I have my share of political and social opinions that I share with people who ask.
For the most part, they don’t ask. And that’s just as well: I expect the world can use less rather than more disagreement.
So when I write this column each month I try to stick to what I know best. I even feel obligated to write about some topics. Since I’ve spent more than two decades working for electric cooperatives, which publish Kentucky Living, I feel it’s something of a duty to comment on electricity and co-op matters.
So I’ll try not to stray too far from familiar ground in making some connections among world events.
As I write this I can’t ignore the headlines, broadcasts, and everyday conversation about people fighting and dying in Iraq. This morning’s news of an attack on a command tent of the 101st Airborne Division was filled with the deep sadness and confusion that seem to go together in war. It brings the human tolls even closer to home, affecting so deeply those Kentuckians and Tennesseans around Fort Campbell. Events will change a lot between the time I write this and you read it. What won’t change is the need for us to keep the military people and their families in our minds and hearts.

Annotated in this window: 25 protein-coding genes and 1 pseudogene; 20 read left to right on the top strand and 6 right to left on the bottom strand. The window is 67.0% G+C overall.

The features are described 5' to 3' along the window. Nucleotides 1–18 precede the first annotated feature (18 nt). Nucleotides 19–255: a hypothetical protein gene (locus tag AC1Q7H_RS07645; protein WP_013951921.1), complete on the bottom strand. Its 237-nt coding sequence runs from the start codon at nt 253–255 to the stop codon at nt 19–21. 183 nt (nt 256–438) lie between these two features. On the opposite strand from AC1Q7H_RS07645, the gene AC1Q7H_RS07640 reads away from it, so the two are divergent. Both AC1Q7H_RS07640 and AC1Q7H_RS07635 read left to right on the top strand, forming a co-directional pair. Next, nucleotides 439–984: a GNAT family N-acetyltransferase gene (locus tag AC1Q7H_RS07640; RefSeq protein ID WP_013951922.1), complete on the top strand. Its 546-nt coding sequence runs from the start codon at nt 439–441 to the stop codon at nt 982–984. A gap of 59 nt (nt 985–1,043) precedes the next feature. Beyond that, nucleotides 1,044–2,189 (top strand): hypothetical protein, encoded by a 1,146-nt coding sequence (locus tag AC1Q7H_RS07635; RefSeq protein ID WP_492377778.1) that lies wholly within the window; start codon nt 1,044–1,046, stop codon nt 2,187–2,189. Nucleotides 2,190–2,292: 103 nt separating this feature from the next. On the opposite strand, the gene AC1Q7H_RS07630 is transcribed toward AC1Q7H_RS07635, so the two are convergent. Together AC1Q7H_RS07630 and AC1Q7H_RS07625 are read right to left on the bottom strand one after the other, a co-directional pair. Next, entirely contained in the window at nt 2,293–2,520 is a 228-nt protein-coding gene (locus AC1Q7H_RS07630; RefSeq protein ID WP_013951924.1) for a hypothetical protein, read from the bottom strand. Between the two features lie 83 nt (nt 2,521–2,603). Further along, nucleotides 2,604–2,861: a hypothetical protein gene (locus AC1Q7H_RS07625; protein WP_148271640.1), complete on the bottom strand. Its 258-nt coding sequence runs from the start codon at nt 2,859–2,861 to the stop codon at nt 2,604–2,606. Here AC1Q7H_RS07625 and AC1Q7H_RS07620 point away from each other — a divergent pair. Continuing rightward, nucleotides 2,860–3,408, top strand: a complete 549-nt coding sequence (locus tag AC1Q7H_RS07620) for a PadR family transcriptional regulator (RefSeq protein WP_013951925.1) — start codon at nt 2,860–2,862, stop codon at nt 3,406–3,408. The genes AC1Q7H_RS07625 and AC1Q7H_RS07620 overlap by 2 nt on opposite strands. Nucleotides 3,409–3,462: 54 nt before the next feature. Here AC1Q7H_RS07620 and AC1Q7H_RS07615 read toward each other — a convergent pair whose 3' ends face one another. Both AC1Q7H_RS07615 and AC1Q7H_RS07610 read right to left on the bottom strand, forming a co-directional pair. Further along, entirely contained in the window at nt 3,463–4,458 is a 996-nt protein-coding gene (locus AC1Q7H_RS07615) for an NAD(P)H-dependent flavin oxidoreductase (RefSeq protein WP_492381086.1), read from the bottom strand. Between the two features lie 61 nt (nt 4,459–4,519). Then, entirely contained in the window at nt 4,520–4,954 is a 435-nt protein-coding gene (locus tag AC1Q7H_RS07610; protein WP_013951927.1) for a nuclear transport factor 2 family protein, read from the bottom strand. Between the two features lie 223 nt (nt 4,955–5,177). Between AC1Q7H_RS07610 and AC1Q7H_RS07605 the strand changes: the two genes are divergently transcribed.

Others around the world need our attention as well. In this issue you’ll find the second of two columns about co-op employees bringing electricity to people around the world. This month’s column describes the work of Kentuckians helping power villages halfway around the world in the Philippine Islands.
That story brings to mind a phrase I still remember clearly after years of hearing hundreds of speakers at countless business meetings. The publisher of an energy newsletter, describing the unimaginably difficult conditions faced by so many millions of people in the world, said, “If you can do just one thing for them, give them electricity.” He contended that virtually all improvements in people’s quality of life result from having electricity.
Soldiers in the Middle East and electrical engineers in the Philippines give us a human definition of heroism and compassion. They offer lessons in the things that bring us together.